Good morning all, please help me in translating in FOL this sentence

"Between all the animals, Paul loves all tigers and no lions"

Which one is correct?

1) $\forall x$ Animal(x) $\Rightarrow$ (Loves(Paul,x)$\Rightarrow$($\neg$ Lion(x) $\land$ Tiger(x))

2)$\forall x$ Animal(x) $\Rightarrow$ ((Lion(x) $\Rightarrow$ $\neg$Loves(Paul,x)) $\land$(Tiger(x) $\Rightarrow$ Loves(Paul,x))

3)$\forall x$ (Animal(x) $\Rightarrow$ (Tiger(x) $\Rightarrow$ Loves(Paul,x))

I would think that is the second one but i rode somewhere that this form where predicates are replicated twice negated is not so good. So for exclusion it might be the 1).

Actually the first one use Loves as premise, instead the second one use it as conclusion !

Am i right?



1 Answer 1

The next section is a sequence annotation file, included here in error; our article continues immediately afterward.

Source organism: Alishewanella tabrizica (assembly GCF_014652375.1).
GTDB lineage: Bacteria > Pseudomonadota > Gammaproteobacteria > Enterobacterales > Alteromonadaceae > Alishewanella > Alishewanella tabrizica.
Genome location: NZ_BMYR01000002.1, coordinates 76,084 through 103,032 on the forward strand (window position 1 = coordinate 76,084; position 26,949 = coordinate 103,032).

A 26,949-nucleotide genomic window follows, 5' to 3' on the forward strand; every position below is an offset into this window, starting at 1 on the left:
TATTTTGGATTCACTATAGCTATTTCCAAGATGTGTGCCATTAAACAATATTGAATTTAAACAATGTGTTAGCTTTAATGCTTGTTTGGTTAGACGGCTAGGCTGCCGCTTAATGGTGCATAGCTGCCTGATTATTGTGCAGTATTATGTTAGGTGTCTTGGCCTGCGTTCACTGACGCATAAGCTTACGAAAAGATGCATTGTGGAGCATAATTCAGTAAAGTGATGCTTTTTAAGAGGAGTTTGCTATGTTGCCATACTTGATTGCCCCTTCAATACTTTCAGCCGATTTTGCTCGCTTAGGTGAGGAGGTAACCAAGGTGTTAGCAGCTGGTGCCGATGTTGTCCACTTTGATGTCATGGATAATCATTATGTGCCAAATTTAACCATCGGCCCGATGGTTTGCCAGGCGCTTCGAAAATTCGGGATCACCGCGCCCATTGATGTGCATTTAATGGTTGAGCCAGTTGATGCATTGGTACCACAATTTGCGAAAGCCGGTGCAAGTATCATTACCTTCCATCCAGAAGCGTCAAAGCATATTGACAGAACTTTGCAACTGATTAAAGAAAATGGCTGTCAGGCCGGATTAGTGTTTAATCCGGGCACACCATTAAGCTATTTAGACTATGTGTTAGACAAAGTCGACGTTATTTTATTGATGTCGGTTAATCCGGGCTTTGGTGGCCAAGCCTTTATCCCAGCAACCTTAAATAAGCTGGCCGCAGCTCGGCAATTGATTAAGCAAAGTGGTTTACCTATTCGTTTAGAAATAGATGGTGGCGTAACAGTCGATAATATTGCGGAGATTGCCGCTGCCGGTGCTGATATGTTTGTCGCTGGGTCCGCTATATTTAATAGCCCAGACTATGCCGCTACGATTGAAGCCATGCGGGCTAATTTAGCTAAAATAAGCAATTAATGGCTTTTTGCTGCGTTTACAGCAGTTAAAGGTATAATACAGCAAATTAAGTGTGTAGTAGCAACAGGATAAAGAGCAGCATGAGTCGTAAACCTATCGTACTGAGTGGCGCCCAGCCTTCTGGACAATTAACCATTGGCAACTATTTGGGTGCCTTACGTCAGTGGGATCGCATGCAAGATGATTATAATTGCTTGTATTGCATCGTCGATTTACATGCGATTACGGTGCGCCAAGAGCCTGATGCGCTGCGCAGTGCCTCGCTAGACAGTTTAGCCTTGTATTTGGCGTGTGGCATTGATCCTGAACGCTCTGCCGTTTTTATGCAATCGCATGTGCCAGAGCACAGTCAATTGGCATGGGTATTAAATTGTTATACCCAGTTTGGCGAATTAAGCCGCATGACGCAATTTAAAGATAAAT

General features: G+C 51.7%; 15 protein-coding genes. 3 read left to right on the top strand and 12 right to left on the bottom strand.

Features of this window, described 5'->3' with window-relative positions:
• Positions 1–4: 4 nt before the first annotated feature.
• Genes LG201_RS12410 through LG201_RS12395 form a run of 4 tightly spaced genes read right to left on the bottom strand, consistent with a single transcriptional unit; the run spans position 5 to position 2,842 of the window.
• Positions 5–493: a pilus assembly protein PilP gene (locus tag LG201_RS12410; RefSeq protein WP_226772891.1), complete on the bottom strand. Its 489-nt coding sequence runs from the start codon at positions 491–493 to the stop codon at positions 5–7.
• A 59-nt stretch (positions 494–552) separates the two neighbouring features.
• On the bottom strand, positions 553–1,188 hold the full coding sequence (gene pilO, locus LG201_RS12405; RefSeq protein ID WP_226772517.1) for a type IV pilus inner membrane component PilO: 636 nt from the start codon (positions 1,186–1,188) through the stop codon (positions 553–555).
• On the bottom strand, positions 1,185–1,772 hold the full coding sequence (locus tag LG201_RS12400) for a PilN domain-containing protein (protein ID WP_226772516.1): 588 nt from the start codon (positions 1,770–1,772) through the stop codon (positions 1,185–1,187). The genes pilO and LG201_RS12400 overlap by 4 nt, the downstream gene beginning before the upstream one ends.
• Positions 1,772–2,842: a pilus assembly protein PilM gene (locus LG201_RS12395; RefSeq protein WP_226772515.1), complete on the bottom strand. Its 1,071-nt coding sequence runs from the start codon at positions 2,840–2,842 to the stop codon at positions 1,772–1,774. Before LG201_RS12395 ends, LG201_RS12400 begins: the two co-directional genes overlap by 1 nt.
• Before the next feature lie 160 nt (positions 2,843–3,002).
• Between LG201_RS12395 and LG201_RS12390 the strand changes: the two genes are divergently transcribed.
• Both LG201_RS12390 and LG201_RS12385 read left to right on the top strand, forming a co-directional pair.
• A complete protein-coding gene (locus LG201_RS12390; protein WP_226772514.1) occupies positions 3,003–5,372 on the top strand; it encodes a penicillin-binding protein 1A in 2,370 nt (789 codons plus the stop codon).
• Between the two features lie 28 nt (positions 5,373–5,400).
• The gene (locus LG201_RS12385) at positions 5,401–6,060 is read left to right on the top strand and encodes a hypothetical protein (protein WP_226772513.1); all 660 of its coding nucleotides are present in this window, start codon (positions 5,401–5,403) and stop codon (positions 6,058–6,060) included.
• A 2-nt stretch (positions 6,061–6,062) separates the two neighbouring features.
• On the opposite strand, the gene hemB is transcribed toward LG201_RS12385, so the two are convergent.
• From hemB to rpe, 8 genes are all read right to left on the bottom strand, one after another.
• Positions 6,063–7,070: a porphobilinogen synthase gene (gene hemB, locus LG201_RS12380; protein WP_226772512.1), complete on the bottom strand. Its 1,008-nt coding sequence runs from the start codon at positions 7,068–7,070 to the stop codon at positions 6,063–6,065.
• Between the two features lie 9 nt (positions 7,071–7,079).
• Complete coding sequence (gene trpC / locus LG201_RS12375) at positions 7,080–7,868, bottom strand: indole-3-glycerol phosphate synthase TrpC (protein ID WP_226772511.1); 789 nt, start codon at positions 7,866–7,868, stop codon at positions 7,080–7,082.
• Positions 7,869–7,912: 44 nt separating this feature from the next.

You're right that the second option is the best representation of the English sentence. There's nothing wrong with mentioning a predicate twice. (One could argue that it is more elegant if you can find a way to mention it only once, but there doesn't seem to be any way to do this here).

The first one would be true even if Paul loves nothing (not even the tigers), and therefore does not represent your goal sentence.

The last one would be true even if Paul loves everything, including the lions.

  • $\begingroup$ Thanks. Why you say that 1) is true even if x is whatever animal? Because the Loves predicate is before the control? I mean, love must be always a conclusion in order to be sure that x is not a Lion or a Tiger? $\endgroup$ Commented Oct 1, 2017 at 10:55
  • $\begingroup$ @ZhaledAsufian: If $\mathit{Loves}(\cdots)$ is always false, then $\mathit{Loves}(\cdots)\Rightarrow\cdots$ is always true, and then $\cdots\Rightarrow(\mathit{Loves}(\cdots)\Rightarrow\cdots)$ is always true too. Check the truth table for $\Rightarrow$. $\endgroup$ Commented Oct 1, 2017 at 12:30

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